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Transportation & the Environment - Description and Review of Alternative Policies for Departmental Consideration - Wisconsin TransLinks 21

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MISSION STATEMENT TRANSLINKS 21- Wisconsin's 21st century
transportation plan-will outline a comprehensive transportation
system that moves people and goods efficiently, strengthens our
economy, protects our environment, and supports our quality of
life.  Working with DOT, the public will identify Wisconsin's
transportation needs-and help to make tomorrow's transportation

Tommy G. Thompson

Charles H. Thompson

Transportation and Environment 

Prepared by the
Wisconsin Department of Transportation
TRANSLINKS 21 Environmental Strategies Team

February, 1994


This report was prepared by the Wisconsin Department of
Transportation, Division of Planning and Budget.  The primary
authors of the chapters are as follows:

Executive Summary                       Sari Radin
Chapter 1                               Joe Crossett, Sari Radin
Chapter 2                               Sari Radin
Chapter 3                               Joe Crossett
Appendix A
     Air Quality                        Sari Radin
     Physical Environment               Gary Birch
     Energy                             Carolyn Amegashie
     Global Climate Change              Joe Crossett
Appendix B                              Carolyn Amegashie, Gary
                                        Birch, Joe Crossett, Sari

Environmental Strategies Team: Carolyn Amegashie, Lisa Binkley,
Gary  Birch, Robert Bovy, Joe Crossett, Sarah Dunning, Ellen
Fisher, Susan Fox, Susan Hill, Lynne Judd, Barbara Kipp, Joanne
Lazarz, Tom Murray, Dixon Nuber, Sari Radin, Patrick Riopelle,
Josephine 1. Schmidt, Jerry Sieling

Beneficial comments were provided by John Allen, Thomas Batchelor,
Sandra Beaupre, Lisa Binkley, Donna Brown, Gary Brunner, Rod
Clark, Sarah Dunning, Ellen Fisher, Susan Fox, Joe Hollister,
Lynne Judd, Barbara Kipp, Ken Leonard, Patrick Riopelle, Mike
Rewey, Fred Ross, Jo Schmidt, Darren Schoer, Roger Schrantz, John
Thrall, Tom Walker, Tom Winkel, Fred Wisner.


Executive Summary

Overview of the Issues                                           1
     INTRODUCTION AND BACKGROUND                                 1
     TRENDS                                                      2
     LEGAL CONSTRAINTS                                           5

Key Environmental Issue Areas                                   11
     INTRODUCTION                                               11
     AIR QUALITY                                                11
     PHYSICAL ENVIRONMENT                                       14
     ENERGY                                                     18
     GLOBAL CLIMATE CHANGE                                      19

Environmental Strategy Packages                                 21
     INTRODUCTION                                               21
     SUMMARIES OF MAJOR STRATEGY GROUPINGS                      21
     ALTERNATIVE TWO: ACTIVE ROLE                               25
     ALTERNATIVE THREE: AGGRESSIVE ROLE                         26
     ALTERNATIVE FOUR: DOMINANT ROLE                            27

GLOSSARY                                                        29

REFERENCES CITED                                                31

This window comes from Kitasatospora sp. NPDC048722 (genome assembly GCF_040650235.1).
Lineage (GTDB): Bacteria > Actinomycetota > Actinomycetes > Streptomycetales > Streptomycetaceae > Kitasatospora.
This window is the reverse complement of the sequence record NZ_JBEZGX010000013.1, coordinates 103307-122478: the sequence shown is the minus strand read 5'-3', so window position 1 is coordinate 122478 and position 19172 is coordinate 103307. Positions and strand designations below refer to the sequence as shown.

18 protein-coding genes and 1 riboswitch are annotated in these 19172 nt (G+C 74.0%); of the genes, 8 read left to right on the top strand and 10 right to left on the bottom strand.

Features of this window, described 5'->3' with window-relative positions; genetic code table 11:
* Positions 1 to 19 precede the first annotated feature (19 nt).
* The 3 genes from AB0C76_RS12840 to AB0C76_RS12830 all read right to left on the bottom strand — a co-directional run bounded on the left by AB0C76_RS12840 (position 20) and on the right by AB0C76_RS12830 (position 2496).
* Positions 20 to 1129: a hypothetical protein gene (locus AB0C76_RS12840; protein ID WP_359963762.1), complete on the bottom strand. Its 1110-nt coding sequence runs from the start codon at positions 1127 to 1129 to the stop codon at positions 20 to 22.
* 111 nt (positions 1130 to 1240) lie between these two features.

Appendices and technical support document available upon request: 

Transportation and Environment

Executive Summary


Transportation, like all human activities, affects the
environment.  This paper is designed to both give an overview of
the environmental effects of transportation and to present
alternative roles in the environmental arena available to the
Department of Transportation.  It begins with an overview of the
issue areas covered, underlying causes of the factors affecting
transportation's impact on the environment, legal constraints,
environmental strategies and alternative roles under which the
strategies would be applied.  These topics are expanded somewhat
in the remainder of the main report.  Two appendices and a
technical support document are available upon request to provide
indepth discussion of the issue areas and environmental
strategies.  Appendix A covers the four issue areas; Appendix B
describes the strategies under four categories: fuel/vehicle
technology, transportation demand/system management, planning
related, and research and education.


Four key environmental issue areas in which transportation plays a
role are identified: air quality; the physical environment,
encompassing biodiversity, water, and waste issues; energy; and
global climate change.  The paper is not exhaustive and the
department recognizes that there are other environment-related
issues affected by transportation.  These four areas were selected
as particularly timely.  Existing environmental legislation
requires WisDOT to consider the impact of the transportation
system on air quality, particularly in the counties that violate
federal ozone standards.  Reauthorization of key federal
legislation affecting each of the physical environment issues is
under consideration.  The efficiency and magnitude of use of
energy affects all of the other topics to be discussed.  Global
climate change is an emerging issue at a national and
international level, and may become an increasingly significant
concern for Wisconsin in the future.  The relationships between
transportation and land use and the effect of transportation
facility development on travel growth are discussed in separate
issue papers.

Alternative Roles

Compliance with requirements: Because of the extent of regulation
in the environmental area, compliance with legal requirements